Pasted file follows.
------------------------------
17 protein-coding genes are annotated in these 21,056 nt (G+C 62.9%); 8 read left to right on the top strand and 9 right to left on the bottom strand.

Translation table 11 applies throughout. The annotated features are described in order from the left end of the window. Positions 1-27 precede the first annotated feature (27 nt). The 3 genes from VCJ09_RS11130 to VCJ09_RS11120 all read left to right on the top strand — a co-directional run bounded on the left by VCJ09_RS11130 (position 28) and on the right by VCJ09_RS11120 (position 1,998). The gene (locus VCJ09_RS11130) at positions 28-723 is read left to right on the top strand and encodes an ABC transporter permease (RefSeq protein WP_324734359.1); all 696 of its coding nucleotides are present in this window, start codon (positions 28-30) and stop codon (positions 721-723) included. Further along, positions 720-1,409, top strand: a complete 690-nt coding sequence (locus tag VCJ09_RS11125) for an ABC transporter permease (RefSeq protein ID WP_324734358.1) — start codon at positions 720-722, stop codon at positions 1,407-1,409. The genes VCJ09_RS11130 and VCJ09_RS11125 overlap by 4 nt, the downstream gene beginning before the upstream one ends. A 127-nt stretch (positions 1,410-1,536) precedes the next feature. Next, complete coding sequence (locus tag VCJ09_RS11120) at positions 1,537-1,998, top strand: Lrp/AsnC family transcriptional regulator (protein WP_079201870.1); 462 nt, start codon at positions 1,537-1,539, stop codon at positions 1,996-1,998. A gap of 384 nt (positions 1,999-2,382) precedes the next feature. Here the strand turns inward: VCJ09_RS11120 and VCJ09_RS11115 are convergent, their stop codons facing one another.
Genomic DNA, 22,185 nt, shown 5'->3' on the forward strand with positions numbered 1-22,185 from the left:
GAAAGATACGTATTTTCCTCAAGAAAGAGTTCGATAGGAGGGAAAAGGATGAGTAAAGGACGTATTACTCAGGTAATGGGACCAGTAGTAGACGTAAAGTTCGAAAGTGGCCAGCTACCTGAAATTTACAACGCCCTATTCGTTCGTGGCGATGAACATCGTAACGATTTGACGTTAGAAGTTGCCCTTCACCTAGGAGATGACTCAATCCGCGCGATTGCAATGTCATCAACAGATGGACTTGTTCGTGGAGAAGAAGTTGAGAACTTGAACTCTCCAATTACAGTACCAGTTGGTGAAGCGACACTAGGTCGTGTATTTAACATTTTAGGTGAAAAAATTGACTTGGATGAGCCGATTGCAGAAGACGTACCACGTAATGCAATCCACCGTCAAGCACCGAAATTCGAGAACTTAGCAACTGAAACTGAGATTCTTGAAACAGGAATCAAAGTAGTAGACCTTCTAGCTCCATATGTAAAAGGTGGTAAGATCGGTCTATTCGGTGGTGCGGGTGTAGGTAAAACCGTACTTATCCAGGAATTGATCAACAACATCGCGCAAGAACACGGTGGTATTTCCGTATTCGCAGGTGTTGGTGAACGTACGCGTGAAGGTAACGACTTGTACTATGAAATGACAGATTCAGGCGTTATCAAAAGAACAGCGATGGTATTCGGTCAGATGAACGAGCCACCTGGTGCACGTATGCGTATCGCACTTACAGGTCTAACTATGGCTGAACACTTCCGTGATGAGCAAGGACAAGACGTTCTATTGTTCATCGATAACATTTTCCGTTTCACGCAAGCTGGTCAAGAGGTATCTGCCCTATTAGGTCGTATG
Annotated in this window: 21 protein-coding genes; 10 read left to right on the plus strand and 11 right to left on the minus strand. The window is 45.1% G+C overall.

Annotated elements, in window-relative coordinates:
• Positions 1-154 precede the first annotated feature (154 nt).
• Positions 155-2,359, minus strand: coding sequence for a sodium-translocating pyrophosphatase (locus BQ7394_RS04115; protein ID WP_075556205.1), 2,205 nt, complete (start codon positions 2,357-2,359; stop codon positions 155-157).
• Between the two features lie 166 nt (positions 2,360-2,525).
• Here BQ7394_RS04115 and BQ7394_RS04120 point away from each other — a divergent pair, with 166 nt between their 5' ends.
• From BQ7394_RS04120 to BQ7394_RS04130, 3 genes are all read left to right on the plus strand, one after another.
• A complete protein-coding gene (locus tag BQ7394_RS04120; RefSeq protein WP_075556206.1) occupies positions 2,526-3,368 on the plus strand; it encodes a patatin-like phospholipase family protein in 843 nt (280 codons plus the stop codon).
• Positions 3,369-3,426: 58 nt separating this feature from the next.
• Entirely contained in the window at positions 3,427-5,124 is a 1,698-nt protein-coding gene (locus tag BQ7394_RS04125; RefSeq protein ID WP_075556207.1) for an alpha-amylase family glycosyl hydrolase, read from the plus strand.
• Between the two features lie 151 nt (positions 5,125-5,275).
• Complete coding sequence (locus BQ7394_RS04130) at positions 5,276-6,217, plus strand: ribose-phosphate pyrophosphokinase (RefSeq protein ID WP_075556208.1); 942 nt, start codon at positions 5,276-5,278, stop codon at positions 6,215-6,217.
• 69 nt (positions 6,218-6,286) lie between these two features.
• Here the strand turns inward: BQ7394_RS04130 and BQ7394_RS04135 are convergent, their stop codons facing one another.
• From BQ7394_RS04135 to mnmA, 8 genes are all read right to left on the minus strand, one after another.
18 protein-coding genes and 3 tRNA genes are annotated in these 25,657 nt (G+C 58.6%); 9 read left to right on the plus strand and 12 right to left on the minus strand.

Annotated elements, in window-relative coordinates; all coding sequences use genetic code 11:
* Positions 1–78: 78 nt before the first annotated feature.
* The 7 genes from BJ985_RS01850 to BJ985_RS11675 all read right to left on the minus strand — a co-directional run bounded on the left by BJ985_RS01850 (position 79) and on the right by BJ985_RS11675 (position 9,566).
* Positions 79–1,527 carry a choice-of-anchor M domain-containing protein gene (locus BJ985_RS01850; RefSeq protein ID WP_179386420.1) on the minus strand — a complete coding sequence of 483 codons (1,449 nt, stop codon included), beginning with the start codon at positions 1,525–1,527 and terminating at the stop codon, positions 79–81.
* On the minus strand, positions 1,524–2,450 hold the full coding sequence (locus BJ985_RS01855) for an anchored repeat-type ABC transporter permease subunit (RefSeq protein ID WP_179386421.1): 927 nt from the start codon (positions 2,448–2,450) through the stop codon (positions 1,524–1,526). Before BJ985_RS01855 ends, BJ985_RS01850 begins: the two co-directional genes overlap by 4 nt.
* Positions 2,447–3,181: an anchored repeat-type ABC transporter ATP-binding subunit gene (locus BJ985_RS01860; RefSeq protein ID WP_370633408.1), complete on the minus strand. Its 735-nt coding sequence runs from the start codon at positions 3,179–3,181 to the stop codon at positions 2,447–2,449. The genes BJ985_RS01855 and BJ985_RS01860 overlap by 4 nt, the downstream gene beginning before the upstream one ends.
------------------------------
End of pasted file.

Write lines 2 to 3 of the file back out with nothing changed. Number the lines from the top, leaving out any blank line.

Translation table 11 applies throughout. The annotated features are described in order from the left end of the window. Positions 1-27 precede the first annotated feature (27 nt). The 3 genes from VCJ09_RS11130 to VCJ09_RS11120 all read left to right on the top strand — a co-directional run bounded on the left by VCJ09_RS11130 (position 28) and on the right by VCJ09_RS11120 (position 1,998). The gene (locus VCJ09_RS11130) at positions 28-723 is read left to right on the top strand and encodes an ABC transporter permease (RefSeq protein WP_324734359.1); all 696 of its coding nucleotides are present in this window, start codon (positions 28-30) and stop codon (positions 721-723) included. Further along, positions 720-1,409, top strand: a complete 690-nt coding sequence (locus tag VCJ09_RS11125) for an ABC transporter permease (RefSeq protein ID WP_324734358.1) — start codon at positions 720-722, stop codon at positions 1,407-1,409. The genes VCJ09_RS11130 and VCJ09_RS11125 overlap by 4 nt, the downstream gene beginning before the upstream one ends. A 127-nt stretch (positions 1,410-1,536) precedes the next feature. Next, complete coding sequence (locus tag VCJ09_RS11120) at positions 1,537-1,998, top strand: Lrp/AsnC family transcriptional regulator (protein WP_079201870.1); 462 nt, start codon at positions 1,537-1,539, stop codon at positions 1,996-1,998. A gap of 384 nt (positions 1,999-2,382) precedes the next feature. Here the strand turns inward: VCJ09_RS11120 and VCJ09_RS11115 are convergent, their stop codons facing one another.
Genomic DNA, 22,185 nt, shown 5'->3' on the forward strand with positions numbered 1-22,185 from the left: